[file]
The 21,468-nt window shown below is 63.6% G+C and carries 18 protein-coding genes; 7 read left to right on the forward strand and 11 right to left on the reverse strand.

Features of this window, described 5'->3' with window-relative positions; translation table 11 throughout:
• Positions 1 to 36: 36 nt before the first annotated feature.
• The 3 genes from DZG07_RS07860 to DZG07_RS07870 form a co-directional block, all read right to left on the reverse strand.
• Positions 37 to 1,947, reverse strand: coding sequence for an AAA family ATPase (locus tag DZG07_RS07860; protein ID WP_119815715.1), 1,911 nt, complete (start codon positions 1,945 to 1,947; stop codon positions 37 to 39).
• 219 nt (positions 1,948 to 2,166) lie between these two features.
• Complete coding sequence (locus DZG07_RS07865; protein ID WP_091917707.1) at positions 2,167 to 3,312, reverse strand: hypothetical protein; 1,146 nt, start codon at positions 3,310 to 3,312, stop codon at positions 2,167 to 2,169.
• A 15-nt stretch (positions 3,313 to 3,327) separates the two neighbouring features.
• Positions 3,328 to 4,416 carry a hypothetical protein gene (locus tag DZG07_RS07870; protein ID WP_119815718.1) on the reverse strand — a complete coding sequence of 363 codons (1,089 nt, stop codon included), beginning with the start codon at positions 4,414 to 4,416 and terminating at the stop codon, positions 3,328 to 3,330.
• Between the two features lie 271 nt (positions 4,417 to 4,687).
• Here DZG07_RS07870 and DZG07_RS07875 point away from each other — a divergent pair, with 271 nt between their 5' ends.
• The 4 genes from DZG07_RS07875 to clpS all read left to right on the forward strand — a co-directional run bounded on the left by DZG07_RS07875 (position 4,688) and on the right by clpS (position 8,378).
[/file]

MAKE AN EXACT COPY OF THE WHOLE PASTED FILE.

The 21,468-nt window shown below is 63.6% G+C and carries 18 protein-coding genes; 7 read left to right on the forward strand and 11 right to left on the reverse strand.

Features of this window, described 5'->3' with window-relative positions; translation table 11 throughout:
• Positions 1 to 36: 36 nt before the first annotated feature.
• The 3 genes from DZG07_RS07860 to DZG07_RS07870 form a co-directional block, all read right to left on the reverse strand.
• Positions 37 to 1,947, reverse strand: coding sequence for an AAA family ATPase (locus tag DZG07_RS07860; protein ID WP_119815715.1), 1,911 nt, complete (start codon positions 1,945 to 1,947; stop codon positions 37 to 39).
• 219 nt (positions 1,948 to 2,166) lie between these two features.
• Complete coding sequence (locus DZG07_RS07865; protein ID WP_091917707.1) at positions 2,167 to 3,312, reverse strand: hypothetical protein; 1,146 nt, start codon at positions 3,310 to 3,312, stop codon at positions 2,167 to 2,169.
• A 15-nt stretch (positions 3,313 to 3,327) separates the two neighbouring features.
• Positions 3,328 to 4,416 carry a hypothetical protein gene (locus tag DZG07_RS07870; protein ID WP_119815718.1) on the reverse strand — a complete coding sequence of 363 codons (1,089 nt, stop codon included), beginning with the start codon at positions 4,414 to 4,416 and terminating at the stop codon, positions 3,328 to 3,330.
• Between the two features lie 271 nt (positions 4,417 to 4,687).
• Here DZG07_RS07870 and DZG07_RS07875 point away from each other — a divergent pair, with 271 nt between their 5' ends.
• The 4 genes from DZG07_RS07875 to clpS all read left to right on the forward strand — a co-directional run bounded on the left by DZG07_RS07875 (position 4,688) and on the right by clpS (position 8,378).